5

Sometimes we get questions that seem like they may be closed or put on hold for multiple reasons. I have in mind this question at the moment.

The question is asking about analyzing MusicXML files with MATLAB or Python. Whether this question is on-topic seems questionable to me; as others have noted in the comments there, this question seems to be more about programming and parsing files than about music.

On the other hand, at least one commenter has pointed out that we do answer questions about MIDI and LilyPond here.

I am not sure that the question is on-topic, but the more important point seems to be that the question is too broad: "Is there any way I can analyze the notes and intervals with MATLAB or Python (programming)?". You might even argue that the question is unclear: analyze the notes and intervals in what way?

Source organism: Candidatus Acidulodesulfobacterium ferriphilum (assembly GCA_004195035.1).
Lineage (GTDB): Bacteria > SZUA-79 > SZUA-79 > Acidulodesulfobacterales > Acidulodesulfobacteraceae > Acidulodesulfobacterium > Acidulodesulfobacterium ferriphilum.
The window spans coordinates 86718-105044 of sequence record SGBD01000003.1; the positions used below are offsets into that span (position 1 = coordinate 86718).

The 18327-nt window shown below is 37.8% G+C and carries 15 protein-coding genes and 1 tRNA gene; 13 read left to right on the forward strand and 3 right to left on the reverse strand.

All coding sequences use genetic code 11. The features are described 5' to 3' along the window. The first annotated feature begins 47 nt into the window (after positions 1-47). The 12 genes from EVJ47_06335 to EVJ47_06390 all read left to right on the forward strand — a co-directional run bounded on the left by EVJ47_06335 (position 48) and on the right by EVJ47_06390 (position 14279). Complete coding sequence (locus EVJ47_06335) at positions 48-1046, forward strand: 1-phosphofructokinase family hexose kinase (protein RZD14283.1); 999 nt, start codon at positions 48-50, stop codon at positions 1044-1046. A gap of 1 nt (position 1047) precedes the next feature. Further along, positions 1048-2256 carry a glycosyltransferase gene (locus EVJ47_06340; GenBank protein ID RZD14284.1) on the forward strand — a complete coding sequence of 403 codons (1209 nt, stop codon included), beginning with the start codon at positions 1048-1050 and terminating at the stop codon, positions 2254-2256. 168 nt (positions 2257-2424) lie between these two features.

For my part, even for questions that are borderline off-topic, I tend to favor "too broad" if it applies. By voting to close a question that seems like it may be off-topic as "too broad", maybe the poster can use that information to refine the question and arrive at something that is on-topic.

Maybe it doesn't matter how a question that should be closed gets closed. I'd rather think that we should try our best to communicate our intentions when choosing close reasons; this would seem more helpful for the posters of closed questions.

Note that I am not suggesting that other close reasons were wrong on the question used as an example here; I think that many here do think carefully about their choices, though I do also see some sloppiness in this regard with others. I am mostly interested in opening up a discussion about close reasons, how we use them, and what we expect them to communicate.

How important is it to arrive at a clear, correct(ish) and fundamental close reason for questions that should clearly be closed for some reason?

7

From a purely technical perspective it doesn't matter - the close votes just count as close votes when it comes to weight. So if you want any guidance I'd suggest using whichever one you think gives the message you want to deliver to the OP, and ideally then follow up with a comment on what should be improved.